|May 05th, 2015|
|tags:||access to water, Bakossi, Cameroon, The Water Collective, water policy|
In 2011, when Sophia Sunwoo and Josh Braunstein founded The Water Collective, Cameroon was their first stop for delivering potable water to people in rural villages. Sophia and Josh, from America, first met while working for different projects in Africa. They discussed ideas and decided they were going to start working in Cameroon. They found out close to 50% of the 8.1 million active persons in rural areas in Cameroon do not have access to good portable water.
With funds raised from family and friends, they succeeded in delivering their first clean water (tap) to a school in Ekanjoh Bajoh, South West region of Cameroon. Sophia said a chief was so inspired by the idea of clean water that “he gave women of his village extra farmland in exchange for participation in the water management program”.
Over the past 4 years, Sophia and Josh have provided a sustainable clean water system to over 50,000 people in the North West and South West regions of Cameroon. Mainly in Bangem, Mbonge, Konye, Kumba III, and Bamenda III sub-divisions. Sophia revealed, “Cameroon was recommended to us by a Cameroonian and we are very pleased with the work we have done in Cameroon thus far.”
Since day one, winning community confidence has been a huge challenge for these charity entrepreneurs. Josh said, “one of the biggest issues that we’ve come across is trust. Since so many [projects] break down, the communities don’t necessarily trust that you are going to deliver something that will work.”
During Sophia’s visit to Cameroon last month, she told us how tough it is to work in rural communities when there is conflict/insecurity. She discussed; she could not travel to the North West region because of the state of insecurity in the Far North region.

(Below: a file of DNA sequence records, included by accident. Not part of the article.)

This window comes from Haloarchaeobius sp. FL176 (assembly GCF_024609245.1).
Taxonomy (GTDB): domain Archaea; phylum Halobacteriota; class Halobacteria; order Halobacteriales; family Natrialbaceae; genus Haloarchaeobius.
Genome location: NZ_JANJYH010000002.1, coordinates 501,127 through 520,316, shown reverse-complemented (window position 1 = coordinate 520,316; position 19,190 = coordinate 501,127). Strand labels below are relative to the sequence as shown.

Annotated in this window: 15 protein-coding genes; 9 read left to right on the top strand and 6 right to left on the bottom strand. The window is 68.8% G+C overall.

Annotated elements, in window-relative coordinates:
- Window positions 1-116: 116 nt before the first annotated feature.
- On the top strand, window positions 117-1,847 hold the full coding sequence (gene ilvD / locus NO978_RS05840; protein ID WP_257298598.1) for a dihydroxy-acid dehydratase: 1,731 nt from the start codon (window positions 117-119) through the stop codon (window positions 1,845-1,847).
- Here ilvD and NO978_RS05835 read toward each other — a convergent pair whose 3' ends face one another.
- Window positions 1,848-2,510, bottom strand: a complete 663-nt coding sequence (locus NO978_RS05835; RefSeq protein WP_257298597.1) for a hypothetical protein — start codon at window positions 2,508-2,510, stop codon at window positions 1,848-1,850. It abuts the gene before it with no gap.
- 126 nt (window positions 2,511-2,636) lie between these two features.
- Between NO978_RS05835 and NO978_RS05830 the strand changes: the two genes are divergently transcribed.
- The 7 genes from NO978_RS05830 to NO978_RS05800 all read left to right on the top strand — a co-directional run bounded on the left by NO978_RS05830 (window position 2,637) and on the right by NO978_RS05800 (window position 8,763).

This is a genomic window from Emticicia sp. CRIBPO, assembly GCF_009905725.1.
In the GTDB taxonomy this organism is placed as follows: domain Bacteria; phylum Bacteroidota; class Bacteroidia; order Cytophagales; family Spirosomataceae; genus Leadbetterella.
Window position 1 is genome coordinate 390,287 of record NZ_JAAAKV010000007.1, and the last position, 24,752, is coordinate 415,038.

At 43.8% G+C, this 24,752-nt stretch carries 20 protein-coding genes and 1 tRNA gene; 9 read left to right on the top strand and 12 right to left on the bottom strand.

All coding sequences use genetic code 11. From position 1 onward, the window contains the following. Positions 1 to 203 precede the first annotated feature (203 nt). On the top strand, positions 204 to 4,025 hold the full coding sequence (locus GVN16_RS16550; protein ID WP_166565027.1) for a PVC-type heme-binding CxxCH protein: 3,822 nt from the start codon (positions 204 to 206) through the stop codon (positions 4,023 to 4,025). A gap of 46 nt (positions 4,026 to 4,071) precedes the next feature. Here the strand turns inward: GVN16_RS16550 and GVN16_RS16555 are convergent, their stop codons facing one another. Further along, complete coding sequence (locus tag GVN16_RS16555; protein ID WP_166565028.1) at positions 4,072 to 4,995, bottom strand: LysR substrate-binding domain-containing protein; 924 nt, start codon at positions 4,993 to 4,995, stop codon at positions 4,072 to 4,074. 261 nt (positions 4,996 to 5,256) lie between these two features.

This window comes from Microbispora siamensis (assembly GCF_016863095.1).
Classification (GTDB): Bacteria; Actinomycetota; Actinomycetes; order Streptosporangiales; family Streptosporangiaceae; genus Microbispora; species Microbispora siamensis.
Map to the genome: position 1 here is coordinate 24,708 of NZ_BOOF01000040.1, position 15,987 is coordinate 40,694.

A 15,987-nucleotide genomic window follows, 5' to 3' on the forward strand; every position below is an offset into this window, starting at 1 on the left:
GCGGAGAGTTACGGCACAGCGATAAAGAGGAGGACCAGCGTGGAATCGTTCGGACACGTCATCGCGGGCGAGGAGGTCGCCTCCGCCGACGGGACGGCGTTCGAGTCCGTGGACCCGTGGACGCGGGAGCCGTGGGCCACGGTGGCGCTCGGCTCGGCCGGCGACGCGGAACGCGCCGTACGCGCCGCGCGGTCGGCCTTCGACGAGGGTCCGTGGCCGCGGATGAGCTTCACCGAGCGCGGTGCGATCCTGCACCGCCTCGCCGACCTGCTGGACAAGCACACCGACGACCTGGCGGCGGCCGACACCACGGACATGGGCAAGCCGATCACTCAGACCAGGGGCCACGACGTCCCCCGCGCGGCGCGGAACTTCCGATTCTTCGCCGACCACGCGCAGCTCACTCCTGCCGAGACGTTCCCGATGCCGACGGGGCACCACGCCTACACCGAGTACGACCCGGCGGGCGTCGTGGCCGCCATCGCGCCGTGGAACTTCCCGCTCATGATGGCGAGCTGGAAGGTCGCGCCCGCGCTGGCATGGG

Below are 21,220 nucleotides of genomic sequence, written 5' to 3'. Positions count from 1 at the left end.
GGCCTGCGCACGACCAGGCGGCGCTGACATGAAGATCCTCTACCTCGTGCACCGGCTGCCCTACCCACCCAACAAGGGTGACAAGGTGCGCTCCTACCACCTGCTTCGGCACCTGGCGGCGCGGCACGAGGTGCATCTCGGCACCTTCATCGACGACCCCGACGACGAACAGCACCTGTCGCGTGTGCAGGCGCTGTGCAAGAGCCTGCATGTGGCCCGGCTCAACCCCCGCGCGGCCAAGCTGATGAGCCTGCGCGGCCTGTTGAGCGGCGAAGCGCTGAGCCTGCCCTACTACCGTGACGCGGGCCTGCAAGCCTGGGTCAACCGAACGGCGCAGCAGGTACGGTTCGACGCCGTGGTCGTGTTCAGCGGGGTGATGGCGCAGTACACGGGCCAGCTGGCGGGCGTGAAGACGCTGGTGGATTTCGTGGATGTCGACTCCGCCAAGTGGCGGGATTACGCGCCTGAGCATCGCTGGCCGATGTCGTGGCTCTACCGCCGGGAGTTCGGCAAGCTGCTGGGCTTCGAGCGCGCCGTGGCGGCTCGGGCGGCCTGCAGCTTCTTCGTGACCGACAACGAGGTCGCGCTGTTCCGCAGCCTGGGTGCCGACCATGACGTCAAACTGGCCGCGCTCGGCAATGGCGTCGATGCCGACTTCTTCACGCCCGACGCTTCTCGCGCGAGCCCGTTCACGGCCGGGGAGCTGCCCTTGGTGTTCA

Sophia also said things get even worse when there is a conflict in the rural community because of the project. “I never thought I would be having trouble with some Bakossi chiefs. Causing a lot of trouble making people dislike and desist from the project,“ she added. In order to rescue the situation, she is considering hiring a local expert mediator to intercede as project coordinator in these areas to solve problems and enable her to continue with the good work.
Water is equally a major challenge for Cameroon’s major cities. In densely populated cities like Douala, Yaoundé and Bamenda, with well-developed water catchments, folks spend long hours waiting in queues in water distribution areas to get clean water for their families every day. The taps regularly cease flowing and the inhabitants can go for weeks, sometimes months without clean water.
Bamenda, principal town of the North West region, has been suffering from water shortages for the past 3-4 months. Since the Mbatu water catchment facility stopped functioning, there have been serious water issues in the city. Residents have turned to wells, streams and every passing source to get fresh water.
Madame Damoujo is a trader at the Bamenda main market. She, like many other women in the town, is happy to see the rainfall for a couple of days. They have developed a fresh water collection system on their rooftops. “I trap water each time it rains, so that my family can drink for two to three days without problems,“ says Damoujo. However, the Army rescue and the water utilities corporation Camwater have created 30 water emergency distribution points to salvage scarcity. Rooftop water collection systems in Bamenda have developed to gather fresh water from the rains.
Reports say that Cameroon will borrow 89.7 Million Euros from France to combat water problems this year. The money is said to finance the supply of potable water in urban areas. If the government succeeds in getting the loan, then the country could be able to satisfy the demands for close to 900,000 cubic metres of water per day in the densely populated urban cities.